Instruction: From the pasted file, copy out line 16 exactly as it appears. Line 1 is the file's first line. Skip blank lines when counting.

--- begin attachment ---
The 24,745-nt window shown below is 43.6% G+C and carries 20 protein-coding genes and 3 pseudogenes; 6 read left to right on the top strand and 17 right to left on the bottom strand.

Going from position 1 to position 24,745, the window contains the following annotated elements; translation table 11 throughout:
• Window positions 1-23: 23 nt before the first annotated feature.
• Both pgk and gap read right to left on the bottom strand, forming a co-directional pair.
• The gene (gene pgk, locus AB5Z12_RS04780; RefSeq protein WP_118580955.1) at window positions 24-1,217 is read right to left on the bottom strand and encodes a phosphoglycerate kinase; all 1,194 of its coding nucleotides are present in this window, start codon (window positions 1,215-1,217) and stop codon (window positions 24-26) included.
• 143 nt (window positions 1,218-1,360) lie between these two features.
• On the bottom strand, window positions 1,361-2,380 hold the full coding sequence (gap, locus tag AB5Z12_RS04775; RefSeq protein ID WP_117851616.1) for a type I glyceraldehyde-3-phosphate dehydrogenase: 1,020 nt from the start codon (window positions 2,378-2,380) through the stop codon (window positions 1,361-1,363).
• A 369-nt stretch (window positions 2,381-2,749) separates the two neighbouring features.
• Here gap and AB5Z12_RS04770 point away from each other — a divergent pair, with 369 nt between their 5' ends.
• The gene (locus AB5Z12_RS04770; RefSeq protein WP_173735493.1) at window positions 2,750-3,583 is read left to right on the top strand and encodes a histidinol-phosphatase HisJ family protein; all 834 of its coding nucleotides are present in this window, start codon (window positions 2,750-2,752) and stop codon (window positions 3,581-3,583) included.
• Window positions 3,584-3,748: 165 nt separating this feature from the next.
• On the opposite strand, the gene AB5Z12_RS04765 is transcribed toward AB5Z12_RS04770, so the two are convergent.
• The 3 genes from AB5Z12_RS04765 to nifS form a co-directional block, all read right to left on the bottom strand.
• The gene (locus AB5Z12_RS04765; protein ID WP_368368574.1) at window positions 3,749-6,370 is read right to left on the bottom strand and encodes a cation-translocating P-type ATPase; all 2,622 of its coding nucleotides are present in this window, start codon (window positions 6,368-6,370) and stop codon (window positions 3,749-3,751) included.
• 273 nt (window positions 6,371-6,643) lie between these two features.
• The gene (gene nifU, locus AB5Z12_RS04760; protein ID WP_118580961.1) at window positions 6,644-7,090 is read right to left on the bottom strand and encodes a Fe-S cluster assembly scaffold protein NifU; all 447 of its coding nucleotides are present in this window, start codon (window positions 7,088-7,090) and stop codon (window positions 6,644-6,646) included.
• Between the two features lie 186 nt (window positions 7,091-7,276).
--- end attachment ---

• The gene (gene nifU, locus AB5Z12_RS04760; protein ID WP_118580961.1) at window positions 6,644-7,090 is read right to left on the bottom strand and encodes a Fe-S cluster assembly scaffold protein NifU; all 447 of its coding nucleotides are present in this window, start codon (window positions 7,088-7,090) and stop codon (window positions 6,644-6,646) included.